This is a joint post with Casey Dunning.
Representative Paul Ryan’s (R-WI) Congressional budget alternative was launched last week to the dismay of the development community. The 99-page Path to Prosperity anticipates a very small role for development and diplomacy in America’s foreign policy. Both areas of the budget take heavy cuts – a near 10 percent reduction from fiscal year 2012.
The Ryan budget is already taking serious heat with its proposals to eliminate Feed the Future and merge USAID development assistance programs with the Millennium Challenge Corporation. But who didn’t see that level of contention coming? What’s really interesting is comparing the Ryan budget against Congressional reaction to recent USAID hearings with Administrator Raj Shah earlier in March. Congressmen on both sides of the aisle asked nuanced questions that demonstrated an understanding of the role of development as a part of robust U.S. foreign engagement. Moreover, Congressional leaders in both chambers were supportive of administrative efforts to reform and enhance our foreign assistance.
Here’s a taste of the issues Congress members rallied around during the hearings (which Administrator Raj Shah ably handled).
Maximizing Efficiencies: Congressional leaders scrutinized spending at every turn, forcing Shah to justify each dollar in the FY2013 request. But most members seemed more concerned with maximizing efficiencies than clambering for cuts. To this end, leaders were interested in and supportive of USAID Forward, the Agency’s initiative aimed at simplifying and streamlining policies and procedures to make foreign assistance more effective. Members repeatedly asked for specifics on efforts to collect and use more data to guide assistance, monitor and evaluate programs, and reform procurement practices. In particular, Representatives Poe (R-TX) and Berman (D-CA) advocated the Foreign Aid Transparency and Accountability Act, H.R. 3159, a hallmark of the administration’s PPD and QDDR reform recommendations. The consensus from Members seemed to be that the best way to reduce spending is not to slash programs, but to use data and careful analysis to determine what works and what doesn’t.
Supporting New Initiatives: Although there was talk of making our assistance more selective and focused (something we wholly endorse at CGD), Congressional leaders were supportive of the administration’s efforts to expand programming in a number of areas. Members were interested in learning about USAID’s new policy to integrate gender into all areas of development programming and were particularly keen to learn about the new metrics the Agency plans on using to guide programming and track implementation of the policy. Others wanted updates on USAID’s response to the humanitarian situation in the Horn of Africa and expressed their willingness to provide additional aid to the region if necessary. As in Secretary of State Hillary Clinton’s hearings, leaders were curious, if not skeptical, of the new Middle East and North Africa Investment Fund (MENA), but were not necessarily opposed to efforts to engage the region through USAID. The administration will have a tough time convincing Congress to accept an expansion of programming in this tight budget, but USAID’s hearings suggest that members are not opposed to smart spending where it can make a difference.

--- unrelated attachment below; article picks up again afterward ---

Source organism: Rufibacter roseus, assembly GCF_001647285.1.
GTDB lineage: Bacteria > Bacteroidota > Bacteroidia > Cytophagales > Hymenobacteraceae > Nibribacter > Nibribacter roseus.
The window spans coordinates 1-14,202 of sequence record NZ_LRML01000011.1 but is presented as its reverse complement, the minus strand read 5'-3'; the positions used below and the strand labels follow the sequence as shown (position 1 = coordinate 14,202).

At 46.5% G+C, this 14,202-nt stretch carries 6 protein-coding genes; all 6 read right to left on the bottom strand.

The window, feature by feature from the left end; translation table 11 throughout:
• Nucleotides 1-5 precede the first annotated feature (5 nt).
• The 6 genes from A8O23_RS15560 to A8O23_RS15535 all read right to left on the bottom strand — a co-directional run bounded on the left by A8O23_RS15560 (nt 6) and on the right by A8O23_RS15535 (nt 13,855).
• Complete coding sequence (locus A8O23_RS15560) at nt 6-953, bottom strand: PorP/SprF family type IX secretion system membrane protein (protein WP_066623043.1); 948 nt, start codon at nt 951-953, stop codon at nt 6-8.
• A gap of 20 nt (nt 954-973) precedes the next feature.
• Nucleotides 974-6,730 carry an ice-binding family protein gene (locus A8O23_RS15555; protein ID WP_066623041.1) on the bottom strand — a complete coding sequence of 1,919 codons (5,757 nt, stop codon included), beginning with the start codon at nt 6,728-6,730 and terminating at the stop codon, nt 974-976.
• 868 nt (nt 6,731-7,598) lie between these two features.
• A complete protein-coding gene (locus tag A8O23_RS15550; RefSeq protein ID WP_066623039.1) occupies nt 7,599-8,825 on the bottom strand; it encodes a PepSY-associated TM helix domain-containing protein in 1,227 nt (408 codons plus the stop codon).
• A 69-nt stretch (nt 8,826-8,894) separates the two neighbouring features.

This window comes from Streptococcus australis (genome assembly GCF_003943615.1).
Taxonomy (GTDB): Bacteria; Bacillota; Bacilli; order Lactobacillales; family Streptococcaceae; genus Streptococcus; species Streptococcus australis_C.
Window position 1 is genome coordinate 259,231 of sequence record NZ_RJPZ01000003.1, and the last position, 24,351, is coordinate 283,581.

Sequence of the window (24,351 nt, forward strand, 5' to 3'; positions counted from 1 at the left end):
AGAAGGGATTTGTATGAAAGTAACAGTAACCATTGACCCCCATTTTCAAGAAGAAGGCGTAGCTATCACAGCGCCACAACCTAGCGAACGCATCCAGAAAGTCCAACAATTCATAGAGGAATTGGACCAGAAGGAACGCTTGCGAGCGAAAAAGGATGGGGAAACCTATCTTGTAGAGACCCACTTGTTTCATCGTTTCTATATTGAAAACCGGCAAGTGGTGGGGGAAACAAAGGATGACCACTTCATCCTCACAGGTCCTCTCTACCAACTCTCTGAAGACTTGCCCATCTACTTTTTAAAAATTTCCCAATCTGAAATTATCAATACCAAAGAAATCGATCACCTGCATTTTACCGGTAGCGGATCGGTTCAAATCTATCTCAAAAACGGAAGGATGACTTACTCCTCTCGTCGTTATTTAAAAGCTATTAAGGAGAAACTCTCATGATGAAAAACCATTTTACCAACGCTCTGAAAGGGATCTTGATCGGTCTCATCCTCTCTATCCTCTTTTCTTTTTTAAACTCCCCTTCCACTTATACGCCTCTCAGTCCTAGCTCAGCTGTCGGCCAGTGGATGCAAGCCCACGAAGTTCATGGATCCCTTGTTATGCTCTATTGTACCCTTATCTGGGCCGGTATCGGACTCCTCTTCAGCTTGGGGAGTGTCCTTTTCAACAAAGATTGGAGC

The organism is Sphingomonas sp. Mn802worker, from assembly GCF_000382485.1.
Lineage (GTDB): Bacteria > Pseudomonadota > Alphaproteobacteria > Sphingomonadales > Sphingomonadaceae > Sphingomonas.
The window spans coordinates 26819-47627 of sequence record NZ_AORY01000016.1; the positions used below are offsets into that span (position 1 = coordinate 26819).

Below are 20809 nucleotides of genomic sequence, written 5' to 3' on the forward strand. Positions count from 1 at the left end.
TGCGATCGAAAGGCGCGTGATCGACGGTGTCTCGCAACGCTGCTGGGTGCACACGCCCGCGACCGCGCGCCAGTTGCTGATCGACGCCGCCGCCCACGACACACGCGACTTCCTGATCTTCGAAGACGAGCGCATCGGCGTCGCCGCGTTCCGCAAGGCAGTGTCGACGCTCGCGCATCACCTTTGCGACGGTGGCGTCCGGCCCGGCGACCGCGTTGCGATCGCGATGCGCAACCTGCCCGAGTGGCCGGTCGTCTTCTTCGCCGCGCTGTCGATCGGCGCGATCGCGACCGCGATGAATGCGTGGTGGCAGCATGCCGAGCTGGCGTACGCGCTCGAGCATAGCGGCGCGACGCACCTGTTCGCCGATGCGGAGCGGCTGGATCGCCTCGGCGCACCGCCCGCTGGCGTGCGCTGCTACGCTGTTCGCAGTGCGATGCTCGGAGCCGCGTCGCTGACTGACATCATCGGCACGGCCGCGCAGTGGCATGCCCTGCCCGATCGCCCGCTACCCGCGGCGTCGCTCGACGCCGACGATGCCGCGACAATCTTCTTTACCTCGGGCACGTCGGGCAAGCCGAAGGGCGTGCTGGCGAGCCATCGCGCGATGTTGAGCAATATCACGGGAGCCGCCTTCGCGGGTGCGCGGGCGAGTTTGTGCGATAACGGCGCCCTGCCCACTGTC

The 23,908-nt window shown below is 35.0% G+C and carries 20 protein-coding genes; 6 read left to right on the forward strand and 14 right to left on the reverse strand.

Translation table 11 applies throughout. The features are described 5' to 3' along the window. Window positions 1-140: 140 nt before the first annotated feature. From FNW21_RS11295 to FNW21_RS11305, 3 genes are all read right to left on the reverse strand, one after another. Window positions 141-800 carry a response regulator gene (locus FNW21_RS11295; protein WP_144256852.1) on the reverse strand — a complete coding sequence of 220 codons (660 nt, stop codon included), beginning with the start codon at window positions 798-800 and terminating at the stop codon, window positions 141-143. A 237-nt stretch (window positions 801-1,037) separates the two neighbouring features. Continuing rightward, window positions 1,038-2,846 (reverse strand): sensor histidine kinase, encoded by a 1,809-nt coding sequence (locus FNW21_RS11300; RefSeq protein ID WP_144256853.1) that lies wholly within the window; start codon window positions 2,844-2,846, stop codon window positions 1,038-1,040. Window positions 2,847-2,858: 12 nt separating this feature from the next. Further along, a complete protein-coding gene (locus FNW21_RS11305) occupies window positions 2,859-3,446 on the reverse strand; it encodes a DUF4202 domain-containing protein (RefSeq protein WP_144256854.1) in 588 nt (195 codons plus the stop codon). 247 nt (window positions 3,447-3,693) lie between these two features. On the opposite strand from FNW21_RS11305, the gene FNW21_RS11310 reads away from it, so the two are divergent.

Scrutinizing Cuts as Well as Spending: Interestingly, concerns over cutting spending emerged from both sides of the aisle. Given the impressive extent of growth and development in Latin America over the past decade, the administration is preparing to scale back foreign assistance to the region. But some members are concerned over cuts, arguing that the U.S. has a clear interest in maintaining current levels of aid. Global health was another area of concern. The FY2013 request reduces health spending by 3.8 percent in 2013, and representatives are concerned that reductions will affect popular programs like the President’s Emergency Program for AIDS Relief (PEPFAR). While Congressional leaders pushed for more prioritization and focus, many members expressed concern about reductions in projects they deem important in a variety of areas of U.S. foreign assistance.
To be fair, Congressional leaders also offered a healthy dose of scrutiny for U.S. development efforts through USAID. That’s to be expected at any hearing on the budget. But the general mood at all four hearings was far less antagonistic toward the role of development in U.S. foreign engagement than is evident in the Ryan budget. We can all guess at the reasons behind this discrepancy in temperament, but there’s also an important takeaway: Congress, at least amongst those committee members abreast of foreign assistance issues, is more receptive to U.S. development efforts than this antagonistic political climate would otherwise suggest. Nevertheless, outside the expertise of committee chambers, foreign assistance funding will undoubtedly face stiff resistance from a Congress full of Ryan supporters.